Tags: Authentic Media, Biblica, Creditors, Former SPCK Bookshops, IBS-STL, IBS-STL UK, Interim Manager, J Mark Brewer, Keith Danby, Paternoster Press, Peter Gotham, Philip W Brewer, St Stephen the Great Charitable Trust, STL, STL Distribution, Wesley Owen
If you’ve been following my other blogs, UKCBD: The Christian Bookshops Blog and SPCK/SSG: News, Notes & Info, then it won’t have escaped your notice that the Christian book trade here in the UK has been going through a wee bit of a crisis over the last couple of years.
On the former SPCK bookshops front, things seem to be approaching a sort of resolution as Peter Gotham, the Interim Manager appointed by the Charity Commission, has seized control of most of the shops (Durham being the most obvious exception) and is now advertising for the St Stephen the Great Charitable Trust’s creditors — amongst others, the people whose goods Mssrs J Mark and Philip W Brewer failed to pay for — to submit their claims against the organisation. If that’s you, you need to pull your finger out because, as things stand, you only have until the close of business on 16 December 2009 to get your claims in.
By a bizarre coincidence of timing, that’s also about the time that we can expect to hear what’s likely to happen to the struggling IBS-STL UK empire — STL Distribution, the Wesley Owen bookshops and Authentic Media/Paternoster Press. According to Keith Danby’s latest trade update, the negotiations with Biblica’s “preferred bidders” are expected to “take us into the week commencing 14th December” and we can expect a further announcement “when the sale process comes to a conclusion”.
It’s a welcome update that has been largely hailed as good news: to quote the Church Mouse,
The vital part of that is that the offers are ‘covering all aspects of the business’. This is very encouraging. Book selling in the UK is a tough market for anyone, evidenced not just by STL’s experience, but also by Borders going into administration. Some had thought that Wesley Owen’s chances of redemption were low, but it seems there is hope.
A more disturbing note, however, is sounded by the following statement from Danby which appeared in Toby Cohen’s Religious Intelligence report, Financial disaster hits British media player, published last week, Thursday, 3rd December 2009:
We are not being forced to make this decision by any bank. We came to the decision after struggling on for 12/13 months that now was the time to give the opportunity for new investors, new thinking and leadership to do what was best for the continuity of the ministry and all of the stakeholders.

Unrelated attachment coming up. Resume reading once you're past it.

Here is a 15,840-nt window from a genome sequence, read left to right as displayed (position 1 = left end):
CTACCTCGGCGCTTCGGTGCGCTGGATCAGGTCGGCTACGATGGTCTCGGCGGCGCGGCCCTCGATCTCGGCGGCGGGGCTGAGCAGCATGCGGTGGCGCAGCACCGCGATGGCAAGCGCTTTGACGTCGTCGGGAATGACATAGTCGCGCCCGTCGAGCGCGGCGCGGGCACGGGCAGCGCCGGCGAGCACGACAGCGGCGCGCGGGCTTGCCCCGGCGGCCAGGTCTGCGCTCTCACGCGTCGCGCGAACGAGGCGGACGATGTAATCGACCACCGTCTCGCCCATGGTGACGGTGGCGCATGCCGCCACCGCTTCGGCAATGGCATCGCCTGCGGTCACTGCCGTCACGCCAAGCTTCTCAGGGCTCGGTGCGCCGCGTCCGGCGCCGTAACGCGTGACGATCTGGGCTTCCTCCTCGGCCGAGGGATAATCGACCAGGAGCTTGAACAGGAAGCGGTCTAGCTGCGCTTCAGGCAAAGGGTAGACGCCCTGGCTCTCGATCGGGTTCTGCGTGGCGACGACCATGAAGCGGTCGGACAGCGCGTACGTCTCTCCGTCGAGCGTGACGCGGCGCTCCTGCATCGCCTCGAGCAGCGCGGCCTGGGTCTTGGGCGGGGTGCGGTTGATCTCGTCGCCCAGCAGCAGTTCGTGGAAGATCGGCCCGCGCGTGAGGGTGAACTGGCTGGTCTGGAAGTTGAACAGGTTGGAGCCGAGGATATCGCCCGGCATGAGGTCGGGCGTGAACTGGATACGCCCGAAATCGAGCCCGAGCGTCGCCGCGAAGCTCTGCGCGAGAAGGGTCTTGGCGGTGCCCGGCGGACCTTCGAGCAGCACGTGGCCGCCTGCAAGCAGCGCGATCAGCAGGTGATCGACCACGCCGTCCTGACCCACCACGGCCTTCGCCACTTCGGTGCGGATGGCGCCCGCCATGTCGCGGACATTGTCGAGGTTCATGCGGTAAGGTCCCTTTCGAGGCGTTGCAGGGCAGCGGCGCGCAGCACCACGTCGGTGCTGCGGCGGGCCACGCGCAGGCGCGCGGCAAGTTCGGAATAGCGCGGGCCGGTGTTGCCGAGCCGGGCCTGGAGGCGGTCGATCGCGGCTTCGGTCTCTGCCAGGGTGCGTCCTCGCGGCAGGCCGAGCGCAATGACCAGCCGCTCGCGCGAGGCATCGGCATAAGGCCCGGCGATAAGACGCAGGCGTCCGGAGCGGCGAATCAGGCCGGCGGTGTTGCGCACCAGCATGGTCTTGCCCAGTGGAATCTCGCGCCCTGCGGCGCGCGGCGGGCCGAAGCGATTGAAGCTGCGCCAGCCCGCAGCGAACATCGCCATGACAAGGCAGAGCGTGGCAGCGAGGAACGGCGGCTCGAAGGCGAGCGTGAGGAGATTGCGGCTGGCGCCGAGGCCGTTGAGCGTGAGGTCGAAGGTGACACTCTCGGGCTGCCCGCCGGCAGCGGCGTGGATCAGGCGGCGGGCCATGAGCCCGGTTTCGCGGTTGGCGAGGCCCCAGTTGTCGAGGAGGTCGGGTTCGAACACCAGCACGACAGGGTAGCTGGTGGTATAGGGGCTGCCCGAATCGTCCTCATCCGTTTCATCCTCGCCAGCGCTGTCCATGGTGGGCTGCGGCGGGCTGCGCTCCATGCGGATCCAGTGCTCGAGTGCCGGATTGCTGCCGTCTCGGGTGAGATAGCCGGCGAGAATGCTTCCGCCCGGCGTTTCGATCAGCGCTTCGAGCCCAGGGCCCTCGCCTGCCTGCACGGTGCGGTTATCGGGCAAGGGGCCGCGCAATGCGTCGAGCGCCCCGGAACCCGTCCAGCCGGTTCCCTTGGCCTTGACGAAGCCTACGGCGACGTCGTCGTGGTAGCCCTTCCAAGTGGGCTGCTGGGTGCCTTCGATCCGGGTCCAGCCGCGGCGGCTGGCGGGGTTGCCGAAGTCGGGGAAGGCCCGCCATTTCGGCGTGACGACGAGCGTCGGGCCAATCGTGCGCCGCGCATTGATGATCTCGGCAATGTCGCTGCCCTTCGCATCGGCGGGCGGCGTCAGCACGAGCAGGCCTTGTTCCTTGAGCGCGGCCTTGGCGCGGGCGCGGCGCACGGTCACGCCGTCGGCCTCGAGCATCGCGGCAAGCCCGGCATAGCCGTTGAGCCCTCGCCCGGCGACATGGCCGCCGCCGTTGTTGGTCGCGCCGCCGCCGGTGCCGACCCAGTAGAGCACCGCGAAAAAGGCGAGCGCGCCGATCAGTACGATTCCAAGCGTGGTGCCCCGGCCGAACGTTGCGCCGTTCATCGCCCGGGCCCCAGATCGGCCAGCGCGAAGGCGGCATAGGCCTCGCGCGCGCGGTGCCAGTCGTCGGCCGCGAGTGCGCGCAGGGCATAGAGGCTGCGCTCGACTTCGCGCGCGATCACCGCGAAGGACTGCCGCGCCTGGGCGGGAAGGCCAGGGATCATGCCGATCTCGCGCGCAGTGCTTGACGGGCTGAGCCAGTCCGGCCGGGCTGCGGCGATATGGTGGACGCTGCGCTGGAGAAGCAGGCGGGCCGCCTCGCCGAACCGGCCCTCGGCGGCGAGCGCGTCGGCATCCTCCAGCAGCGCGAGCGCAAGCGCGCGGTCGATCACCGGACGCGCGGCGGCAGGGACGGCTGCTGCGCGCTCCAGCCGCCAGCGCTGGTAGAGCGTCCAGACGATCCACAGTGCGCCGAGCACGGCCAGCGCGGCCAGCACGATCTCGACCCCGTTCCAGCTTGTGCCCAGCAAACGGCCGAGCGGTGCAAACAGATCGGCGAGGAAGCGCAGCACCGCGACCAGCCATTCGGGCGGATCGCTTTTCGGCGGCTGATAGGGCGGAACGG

To me there seems to be more than a whiff of something peculiar here. Even looking at this in the best possible light, pulling the plug on your UK operations and telling not only your staff but also your business and ministry partners that if buyers are not found within a few weeks then the entire enterprise will go into administration seems a rather strange way to attract new investors.
Introducing this level of uncertainty into people’s lives and livelihoods during the most critical time of year for businesses — and what is often one of the most stressful times of year for families — is hardly the way to help to ensure continuity of ministry, let alone to offer reassurance to “the stakeholders”.
If providing “the opportunity for new investors, new thinking and leadership” to take things forward was the primary concern, then surely the way to proceed would have been to seek to sell IBS-STL UK as a going concern, not as a business that was for sale or bust?
If there was no pressure from the charity’s bankers, then why was it deemed appropriate to subject either the staff or the rest of the UK Christian book trade to the trauma that they and we have gone through since November 16th?
I do not for one moment dispute the immense effort that has been put into finding a buyer or buyers, or into securing the futures of as many of STL UK’s 490 employees as possible; but I do not believe that Biblica’s decision to pull out of its UK operations was made with the best interests of the UK Christian book trade — or even its own UK division — in mind. No doubt new investment, new thinking and new leadership will emerge: but for that we will owe no debt of gratitude to Biblica, only rather to those who have shown the courage and entrepreneurial spirit to pick up the pieces afterwards.